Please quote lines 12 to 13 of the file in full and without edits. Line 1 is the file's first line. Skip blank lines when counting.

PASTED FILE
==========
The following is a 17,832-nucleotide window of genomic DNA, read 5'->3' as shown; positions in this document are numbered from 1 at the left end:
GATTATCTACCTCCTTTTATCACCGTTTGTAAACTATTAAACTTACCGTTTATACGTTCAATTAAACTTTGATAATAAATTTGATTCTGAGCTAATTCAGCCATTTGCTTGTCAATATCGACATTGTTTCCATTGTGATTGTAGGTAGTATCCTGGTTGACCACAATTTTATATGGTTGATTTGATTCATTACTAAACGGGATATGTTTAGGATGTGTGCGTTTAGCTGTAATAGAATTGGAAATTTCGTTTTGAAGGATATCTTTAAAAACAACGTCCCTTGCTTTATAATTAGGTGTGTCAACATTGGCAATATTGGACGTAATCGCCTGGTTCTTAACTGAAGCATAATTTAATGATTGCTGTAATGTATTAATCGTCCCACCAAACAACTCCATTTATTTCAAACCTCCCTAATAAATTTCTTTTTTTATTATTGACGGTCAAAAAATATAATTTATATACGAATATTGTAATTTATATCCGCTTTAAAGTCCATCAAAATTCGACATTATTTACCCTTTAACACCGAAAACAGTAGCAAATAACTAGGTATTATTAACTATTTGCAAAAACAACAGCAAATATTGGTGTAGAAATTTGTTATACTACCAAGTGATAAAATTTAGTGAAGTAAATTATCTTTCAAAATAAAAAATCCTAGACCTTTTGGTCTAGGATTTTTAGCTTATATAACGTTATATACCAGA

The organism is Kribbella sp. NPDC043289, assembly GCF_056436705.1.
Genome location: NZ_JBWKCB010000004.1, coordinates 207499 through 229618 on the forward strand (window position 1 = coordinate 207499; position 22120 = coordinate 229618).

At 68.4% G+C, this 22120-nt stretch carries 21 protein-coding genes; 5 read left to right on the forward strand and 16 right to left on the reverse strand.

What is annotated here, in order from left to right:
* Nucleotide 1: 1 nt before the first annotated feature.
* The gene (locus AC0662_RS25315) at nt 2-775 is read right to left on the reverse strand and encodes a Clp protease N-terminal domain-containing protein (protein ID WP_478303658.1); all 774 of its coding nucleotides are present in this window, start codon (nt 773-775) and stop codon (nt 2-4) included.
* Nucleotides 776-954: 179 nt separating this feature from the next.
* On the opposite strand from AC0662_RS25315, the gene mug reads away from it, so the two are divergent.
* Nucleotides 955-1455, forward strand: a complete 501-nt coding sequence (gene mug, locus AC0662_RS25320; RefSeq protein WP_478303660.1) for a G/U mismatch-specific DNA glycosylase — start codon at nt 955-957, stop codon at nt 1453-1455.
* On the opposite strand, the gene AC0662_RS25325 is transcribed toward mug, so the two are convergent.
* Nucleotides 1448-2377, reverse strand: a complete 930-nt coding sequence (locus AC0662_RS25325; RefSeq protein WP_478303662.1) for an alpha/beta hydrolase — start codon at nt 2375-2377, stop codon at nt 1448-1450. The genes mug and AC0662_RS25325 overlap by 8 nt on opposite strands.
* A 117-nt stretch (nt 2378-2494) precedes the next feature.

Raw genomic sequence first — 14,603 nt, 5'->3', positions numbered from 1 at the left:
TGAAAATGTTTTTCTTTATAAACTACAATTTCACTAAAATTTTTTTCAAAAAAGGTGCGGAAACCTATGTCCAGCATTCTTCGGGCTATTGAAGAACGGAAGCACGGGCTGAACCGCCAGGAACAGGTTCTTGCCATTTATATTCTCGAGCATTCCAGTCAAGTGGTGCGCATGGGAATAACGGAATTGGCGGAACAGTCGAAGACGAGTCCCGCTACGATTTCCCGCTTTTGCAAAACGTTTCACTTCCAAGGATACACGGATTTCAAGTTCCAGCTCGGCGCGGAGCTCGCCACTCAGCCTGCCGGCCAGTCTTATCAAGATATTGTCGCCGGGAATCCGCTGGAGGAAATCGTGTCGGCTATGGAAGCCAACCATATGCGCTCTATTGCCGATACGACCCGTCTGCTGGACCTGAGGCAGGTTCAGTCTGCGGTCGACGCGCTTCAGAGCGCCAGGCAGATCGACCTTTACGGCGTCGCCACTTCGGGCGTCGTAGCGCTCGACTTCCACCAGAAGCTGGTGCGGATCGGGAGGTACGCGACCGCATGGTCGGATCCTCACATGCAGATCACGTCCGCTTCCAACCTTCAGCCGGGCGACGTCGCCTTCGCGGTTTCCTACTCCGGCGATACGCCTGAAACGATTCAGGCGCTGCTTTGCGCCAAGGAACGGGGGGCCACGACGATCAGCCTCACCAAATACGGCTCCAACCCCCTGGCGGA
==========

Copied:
* On the opposite strand, the gene AC0662_RS25325 is transcribed toward mug, so the two are convergent.
* Nucleotides 1448-2377, reverse strand: a complete 930-nt coding sequence (locus AC0662_RS25325; RefSeq protein WP_478303662.1) for an alpha/beta hydrolase — start codon at nt 2375-2377, stop codon at nt 1448-1450. The genes mug and AC0662_RS25325 overlap by 8 nt on opposite strands.